In the present study, we found that the distribution of Po2 in various cerebral regions was not only spatially heterogeneous but also temporally heterogeneous, which might suggest functional and metabolic differences among these areas of the brain. In particular, we found that the Po2 in the DG and SVZ, where neurogenesis occurs in the adult, declined simultaneously with the decrease in ambient oxygen. Thus, reduced oxygen partial pressure in the DG and SVZ could represent the main cause triggering neurogenesis in the adult brain.
This study reports continuously measured Po2 values along the selected lines and provides quantitative data on Po2 at consecutive points across the rat brain in conditions of decreased environmental oxygen content. The data show that the distribution of Po2 in the brain is heterogeneous, even in the very small area of one functional unit (Fig 1C and 1F). This heterogeneity may imply different levels of oxidative metabolism in various cerebral regions.
Neurogenesis in the adult brain is regulated by both external and internal factors. Oxygen is one of the key regulators of neurogenesis both in vitro and in vivo. Hypoxia augments the self-renewal of neural stem cells via hypoxia-inducible factor 1α-activated transcription [31,32] and Wnt/β-catenin signaling pathway . Hypoxia also increases the production of neurons from neural stem cells in vitro [3,4]. In addition, moderate hypoxia can promote neurogenesis in the DG and SVZ in vivo [2,15,33]. However, the occurrence of neurogenesis in vivo and its relationship with decreasing oxygen levels within the niche in response to hypoxia have remained largely unknown. Here we used optical fiber luminescent oxygen sensors to investigate Po2 in real-time in different cerebral regions. Our data show that a hypoxic environment can cause decreases in Po2 in the DG and SVZ. Thus, we provide direct evidence that exposure to a hypoxic environment in vivo induced neurogenesis by regulating the actual oxygen partial pressure in the SVZ and DG of the rat brain. Together, these findings suggest that local differences in oxygen content may serve as the physiological basis for the regionally restricted neurogenesis in the adult brain.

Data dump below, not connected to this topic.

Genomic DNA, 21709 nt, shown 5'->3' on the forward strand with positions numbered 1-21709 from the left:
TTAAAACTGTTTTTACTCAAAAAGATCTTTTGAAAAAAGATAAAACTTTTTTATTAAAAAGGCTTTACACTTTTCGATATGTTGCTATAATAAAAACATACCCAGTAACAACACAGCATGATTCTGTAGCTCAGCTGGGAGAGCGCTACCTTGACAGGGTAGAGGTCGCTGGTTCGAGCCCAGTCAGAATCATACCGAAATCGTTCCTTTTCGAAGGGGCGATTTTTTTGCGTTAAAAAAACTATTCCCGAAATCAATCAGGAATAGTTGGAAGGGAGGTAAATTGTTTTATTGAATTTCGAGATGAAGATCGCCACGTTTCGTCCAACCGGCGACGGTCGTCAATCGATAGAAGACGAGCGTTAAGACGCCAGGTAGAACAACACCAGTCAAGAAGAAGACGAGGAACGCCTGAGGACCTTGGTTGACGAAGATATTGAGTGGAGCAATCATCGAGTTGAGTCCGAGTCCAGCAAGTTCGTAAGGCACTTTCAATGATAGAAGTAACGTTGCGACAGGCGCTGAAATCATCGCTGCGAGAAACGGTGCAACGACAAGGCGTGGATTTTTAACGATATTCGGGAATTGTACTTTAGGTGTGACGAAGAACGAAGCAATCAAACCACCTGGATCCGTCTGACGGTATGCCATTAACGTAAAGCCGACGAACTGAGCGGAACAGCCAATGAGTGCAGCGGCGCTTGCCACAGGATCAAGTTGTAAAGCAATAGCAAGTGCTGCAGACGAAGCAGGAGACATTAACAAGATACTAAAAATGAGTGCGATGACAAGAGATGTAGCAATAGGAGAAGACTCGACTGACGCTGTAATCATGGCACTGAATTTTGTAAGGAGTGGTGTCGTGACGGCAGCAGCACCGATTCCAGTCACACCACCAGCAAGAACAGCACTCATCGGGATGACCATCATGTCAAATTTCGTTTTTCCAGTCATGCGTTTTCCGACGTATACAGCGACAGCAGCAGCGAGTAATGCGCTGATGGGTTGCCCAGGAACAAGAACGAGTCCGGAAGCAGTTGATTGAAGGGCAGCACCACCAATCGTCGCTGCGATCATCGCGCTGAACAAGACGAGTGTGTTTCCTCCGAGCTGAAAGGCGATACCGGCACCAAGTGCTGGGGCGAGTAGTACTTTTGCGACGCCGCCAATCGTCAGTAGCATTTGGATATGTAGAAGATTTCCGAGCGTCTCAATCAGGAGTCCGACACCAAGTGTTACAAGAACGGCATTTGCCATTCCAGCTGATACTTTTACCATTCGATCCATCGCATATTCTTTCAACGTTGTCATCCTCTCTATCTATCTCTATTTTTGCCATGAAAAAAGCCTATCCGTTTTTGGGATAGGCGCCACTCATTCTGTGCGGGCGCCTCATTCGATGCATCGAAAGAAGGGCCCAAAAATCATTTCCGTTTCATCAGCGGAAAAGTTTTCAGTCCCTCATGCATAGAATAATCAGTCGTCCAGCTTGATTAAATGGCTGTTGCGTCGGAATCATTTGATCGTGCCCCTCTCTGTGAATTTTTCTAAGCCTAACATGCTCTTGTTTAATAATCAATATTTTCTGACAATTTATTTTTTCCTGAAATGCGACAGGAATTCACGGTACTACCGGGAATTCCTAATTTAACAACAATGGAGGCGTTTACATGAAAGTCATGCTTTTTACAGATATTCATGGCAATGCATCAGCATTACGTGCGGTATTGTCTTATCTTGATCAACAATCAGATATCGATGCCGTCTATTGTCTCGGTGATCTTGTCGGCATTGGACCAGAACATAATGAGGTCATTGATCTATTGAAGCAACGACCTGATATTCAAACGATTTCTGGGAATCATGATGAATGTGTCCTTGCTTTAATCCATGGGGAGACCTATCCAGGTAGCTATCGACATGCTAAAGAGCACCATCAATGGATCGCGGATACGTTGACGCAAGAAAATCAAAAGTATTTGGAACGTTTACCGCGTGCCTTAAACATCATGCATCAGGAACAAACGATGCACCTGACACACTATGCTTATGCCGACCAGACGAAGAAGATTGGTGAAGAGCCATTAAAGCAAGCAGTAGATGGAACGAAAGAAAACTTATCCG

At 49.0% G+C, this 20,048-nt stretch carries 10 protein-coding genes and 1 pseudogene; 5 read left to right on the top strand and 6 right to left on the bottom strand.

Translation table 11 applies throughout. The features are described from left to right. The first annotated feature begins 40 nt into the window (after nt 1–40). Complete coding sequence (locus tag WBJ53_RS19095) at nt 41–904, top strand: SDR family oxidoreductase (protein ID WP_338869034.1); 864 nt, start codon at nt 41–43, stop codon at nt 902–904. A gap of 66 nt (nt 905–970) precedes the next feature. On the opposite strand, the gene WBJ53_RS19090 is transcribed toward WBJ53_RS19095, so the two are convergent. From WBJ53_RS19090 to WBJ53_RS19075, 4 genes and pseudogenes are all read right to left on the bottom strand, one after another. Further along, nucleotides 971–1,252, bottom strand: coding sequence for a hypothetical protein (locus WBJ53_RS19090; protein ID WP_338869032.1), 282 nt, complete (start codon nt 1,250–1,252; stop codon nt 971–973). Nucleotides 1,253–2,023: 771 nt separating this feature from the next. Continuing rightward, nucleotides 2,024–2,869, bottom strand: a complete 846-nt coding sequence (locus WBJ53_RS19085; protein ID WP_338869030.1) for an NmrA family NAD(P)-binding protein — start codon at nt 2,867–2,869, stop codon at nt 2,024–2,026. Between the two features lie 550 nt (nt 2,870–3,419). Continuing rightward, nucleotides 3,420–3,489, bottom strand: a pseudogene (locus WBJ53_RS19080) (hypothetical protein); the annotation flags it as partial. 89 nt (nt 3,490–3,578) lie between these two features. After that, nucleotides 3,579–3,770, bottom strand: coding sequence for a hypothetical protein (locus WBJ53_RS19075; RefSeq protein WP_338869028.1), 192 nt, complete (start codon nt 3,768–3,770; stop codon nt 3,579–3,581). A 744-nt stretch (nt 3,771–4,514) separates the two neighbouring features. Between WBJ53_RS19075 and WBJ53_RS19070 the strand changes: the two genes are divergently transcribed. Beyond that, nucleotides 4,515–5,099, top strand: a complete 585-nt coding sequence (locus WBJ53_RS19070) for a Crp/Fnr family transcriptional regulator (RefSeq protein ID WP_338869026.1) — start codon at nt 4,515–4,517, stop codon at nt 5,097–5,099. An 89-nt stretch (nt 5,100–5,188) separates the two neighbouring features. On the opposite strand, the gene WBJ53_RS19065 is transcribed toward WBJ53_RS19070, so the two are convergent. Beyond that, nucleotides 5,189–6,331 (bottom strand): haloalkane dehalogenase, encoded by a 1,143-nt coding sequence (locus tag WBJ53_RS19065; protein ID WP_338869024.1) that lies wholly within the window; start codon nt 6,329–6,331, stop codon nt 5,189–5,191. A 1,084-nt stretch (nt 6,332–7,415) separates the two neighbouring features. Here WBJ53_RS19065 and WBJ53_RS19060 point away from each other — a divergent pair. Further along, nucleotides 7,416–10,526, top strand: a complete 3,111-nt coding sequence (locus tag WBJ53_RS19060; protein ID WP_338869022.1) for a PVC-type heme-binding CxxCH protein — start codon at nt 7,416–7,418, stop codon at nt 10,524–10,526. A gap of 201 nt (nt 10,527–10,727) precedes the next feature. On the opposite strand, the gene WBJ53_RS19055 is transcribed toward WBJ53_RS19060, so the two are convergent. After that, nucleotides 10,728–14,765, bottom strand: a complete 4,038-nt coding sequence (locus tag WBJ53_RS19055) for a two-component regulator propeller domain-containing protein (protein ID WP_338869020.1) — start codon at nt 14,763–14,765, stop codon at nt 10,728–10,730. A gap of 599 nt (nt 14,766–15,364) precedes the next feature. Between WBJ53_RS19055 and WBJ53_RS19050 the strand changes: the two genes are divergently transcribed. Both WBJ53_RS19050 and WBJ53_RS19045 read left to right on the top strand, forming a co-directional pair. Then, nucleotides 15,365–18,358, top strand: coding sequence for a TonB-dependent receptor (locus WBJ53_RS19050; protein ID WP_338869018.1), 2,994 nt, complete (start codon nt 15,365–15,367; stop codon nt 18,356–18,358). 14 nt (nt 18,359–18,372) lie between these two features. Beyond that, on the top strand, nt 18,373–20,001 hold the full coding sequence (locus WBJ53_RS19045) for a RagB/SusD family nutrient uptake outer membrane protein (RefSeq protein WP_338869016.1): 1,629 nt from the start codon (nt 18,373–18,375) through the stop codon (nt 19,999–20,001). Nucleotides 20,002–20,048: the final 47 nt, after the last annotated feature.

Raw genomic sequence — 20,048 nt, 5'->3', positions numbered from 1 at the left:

In summary, this study reports the use of optical fiber luminescent oxygen sensors for the real-time measurement of Po2 in various cerebral regions. We believe that the application of this method will provide us with novel perspectives for understanding the pathological mechanisms of cerebrovascular diseases and processes related to cerebral oxidative metabolism in special environments. With this innovative method, we have found a physiological basis for how a hypoxic environment promotes neurogenesis in the DG and SVZ. Decreases in regional Po2 result in the expression of HIF-1α and its downstream target gene VEGF, and also activate Wnt/β-catenin signaling pathway, which subsequently promote neurogenesis. We propose that intermittent hypoxia treatment causes a decline in Po2 in the DG and SVZ, causing the up-regulation of HIF-1α and VEGF expression and enhanced neurogenesis. Understanding the dynamic changes in oxygen content within neurogenic niches in situ may help to provide novel approaches for reactivating adult neurogenesis to treat degenerative brain conditions and cognitive decline.
S1 Fig. Hypoxic region detected by hypoxic marker, anti-pimonidazole adduct antibody in rat brain.
Positive immunoreactivity was detected as brown color of the DAB stain. (A) Section at AP-0mm showed that cortex and striatum were strongly stained with hypoxia marker, and tissues around (lateral ventricle) LV were weakly stained. Scale bar = 3 mm. (B) Weak staining regions were found in subventricular zone (SVZ), corpus callosum (cc) and cingulum (cg). Scale bar = 500μm. (C) Cortex was highly immunoreactive with hypoxia marker. Scale bar = 500μm. (D) Section at AP-3.6 mm showed that cortex, hippocampus and thalamus were strongly stained with hypoxia marker, and tissues around (lateral ventricle) LV were weakly stained. Scale bar = 3 mm. (E) In hippocampus, CA1, CA3 and hilus were strongly stained. However, dentate gyrus (DG) were weakly immunoreactive with hypoxia marker. Scale bar = 500μm. (F) Thalamus was highly immunoreactive with hypoxia marker. Scale bar = 500μm.
S2 Fig. Wnt/β-catenin signaling pathway is activated by intermittent hypoxia (IH) in hippocampus (HP) and subventricular zone (SVZ) in mRNA level.
Real-time PCR assay for Lef-1 (A and B) and Tcf-1 (C and D) mRNA expression in HP and SVZ after normoxia (Nor) or IH treatment. Lef-1 and Tcf-1 mRNA expressions are increased by IH both in HP and SVZ (*P < 0.05 vs. Nor group; **P<0.01 vs. Nor group; n = 3–6 in each group).
Conceived and designed the experiments: LZ KZ. Performed the experiments: KZ YZ TZ XH DL. Analyzed the data: LW SL KW. Contributed reagents/materials/analysis tools: YZ LX. Wrote the paper: MF LZ KZ. Equipment installation: KZ.